Once again, testing levels have been structured in an attempt to identify, define, and promote organized, documented, and rational testing. Structured testing processes are believed to increase the likelihood that software defects will be eliminated./p>
What does Testing Do?
According to the IEEE Standard Glossary of Software Engineering Terminology  testing may be defined in these increasing levels of granularity:
- Testing is the process of determining whether final systems or components comply with specified requirements.
- Testing is an activity in which a system or component is executed under specified conditions, the results are observed or recorded, and an evaluation is made of some aspect of the system or component.
For most software projects, software isn't produced until the end of software lifecycles. Therefore testing can't begin until the end of software lifecycles. By this time all software defects have been committed. It would take more time to eliminate all of the software defects during testing than it would to finish all of the software processes before testing begins.
Most organizations don't construct and execute the structured testing techniques, documents, and levels described in the previous section. Many software projects don’t perform testing at all. And, the ones that do testing, usually resort to operational testing until software executes reasonable well, ignoring most of the latent software defect population. Defect laden software is then passed directly to customers and users.
Exhaustive software testing standards, frameworks, and techniques, tend to reduce the interest in highly structured testing, not increase it. The standards and frameworks promote the notion that a robust variety of testing techniques and structures will increase the likelihood that software defects will be eliminated. However, for software projects that don’t already do ad hoc testing very well, highly structured testing is not very high on their agenda of priorities either. While this attitude tends to be changing rapidly, testing will never be a good method for V&V.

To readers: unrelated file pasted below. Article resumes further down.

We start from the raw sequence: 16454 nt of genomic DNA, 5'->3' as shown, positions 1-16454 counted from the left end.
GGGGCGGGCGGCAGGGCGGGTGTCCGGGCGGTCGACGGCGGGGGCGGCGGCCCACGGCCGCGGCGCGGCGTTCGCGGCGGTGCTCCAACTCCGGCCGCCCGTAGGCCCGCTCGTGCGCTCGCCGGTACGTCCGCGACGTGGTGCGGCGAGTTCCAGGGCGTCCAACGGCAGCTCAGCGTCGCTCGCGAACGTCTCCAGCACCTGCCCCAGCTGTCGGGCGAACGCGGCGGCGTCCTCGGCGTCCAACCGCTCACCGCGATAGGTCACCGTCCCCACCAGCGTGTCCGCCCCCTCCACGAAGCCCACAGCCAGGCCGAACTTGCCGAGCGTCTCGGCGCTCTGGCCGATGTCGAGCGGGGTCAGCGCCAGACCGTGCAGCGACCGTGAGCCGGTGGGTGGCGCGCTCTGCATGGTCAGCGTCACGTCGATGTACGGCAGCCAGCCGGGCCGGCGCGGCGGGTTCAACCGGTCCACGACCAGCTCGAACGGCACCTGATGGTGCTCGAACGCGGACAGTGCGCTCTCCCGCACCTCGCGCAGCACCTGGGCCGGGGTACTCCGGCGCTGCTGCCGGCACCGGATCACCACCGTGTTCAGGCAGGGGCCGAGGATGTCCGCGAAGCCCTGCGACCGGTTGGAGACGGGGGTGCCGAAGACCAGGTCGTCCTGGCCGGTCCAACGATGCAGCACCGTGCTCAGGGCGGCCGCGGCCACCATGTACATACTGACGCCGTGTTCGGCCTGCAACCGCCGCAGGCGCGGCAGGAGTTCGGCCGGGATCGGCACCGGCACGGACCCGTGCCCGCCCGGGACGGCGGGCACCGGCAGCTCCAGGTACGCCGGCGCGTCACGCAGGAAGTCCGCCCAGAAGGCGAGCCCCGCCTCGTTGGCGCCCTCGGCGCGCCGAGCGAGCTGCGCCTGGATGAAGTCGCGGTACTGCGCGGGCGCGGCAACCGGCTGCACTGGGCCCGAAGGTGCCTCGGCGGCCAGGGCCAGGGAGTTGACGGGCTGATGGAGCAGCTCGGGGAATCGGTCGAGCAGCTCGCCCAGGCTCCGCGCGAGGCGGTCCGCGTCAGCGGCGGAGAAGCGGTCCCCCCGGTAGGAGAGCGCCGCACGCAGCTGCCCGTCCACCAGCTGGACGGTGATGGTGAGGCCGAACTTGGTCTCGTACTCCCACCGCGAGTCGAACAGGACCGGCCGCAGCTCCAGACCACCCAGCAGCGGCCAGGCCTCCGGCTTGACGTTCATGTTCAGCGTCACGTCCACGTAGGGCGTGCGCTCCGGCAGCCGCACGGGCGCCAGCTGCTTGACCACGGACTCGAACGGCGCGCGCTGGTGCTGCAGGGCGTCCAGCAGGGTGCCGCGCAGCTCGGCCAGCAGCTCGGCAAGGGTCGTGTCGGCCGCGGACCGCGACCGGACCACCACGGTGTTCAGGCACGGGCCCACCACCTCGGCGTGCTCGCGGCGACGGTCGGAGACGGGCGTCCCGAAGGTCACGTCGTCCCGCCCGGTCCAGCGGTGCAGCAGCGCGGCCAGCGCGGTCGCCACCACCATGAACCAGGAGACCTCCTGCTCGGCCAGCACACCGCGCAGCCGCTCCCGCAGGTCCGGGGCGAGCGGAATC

There is some reprieve for testing enthusiasts, as streamlined testing methodologies have been created . These testing methodologies cut through the bureaucracy of encyclopedic testing standards and frameworks, identifying only the most essential and effective testing techniques. According to these testing methodologies, boundary analysis is an excellent technique for eliminating software defects. Automated test case generation for boundary analysis is now possible in many instances. However, many of these techniques would be better served by performing boundary analysis on highly structured analytical models, before software is hardcoded, not after. Furthermore, these techniques are still not the preferable V&V method. Testing still happens much too late in software lifecycles, is not holistic and in process, and would result in the necessity to eliminate inordinately large latent defect populations.
Lifecycle Frameworks (In Process)
Lifecycle frameworks are a much more progressive form of V&V than testing . Lifecycle frameworks recognize the existence and potential selection and use of multiple techniques for eliminating software defects at each software lifecycle stage. Lifecycle frameworks are referred to as in process for this reason. Lifecycle frameworks in their attempt to be thorough and holistic have evolved to be encyclopedic taxonomies of every conceivable software defect elimination technique . Lifecycle frameworks are non-methodological in the sense that each software project must tailor a new and unproven lifecycle methodology by picking and choosing from hundreds of vaguely defined and measured techniques.
More Lifecycle Framework Tasks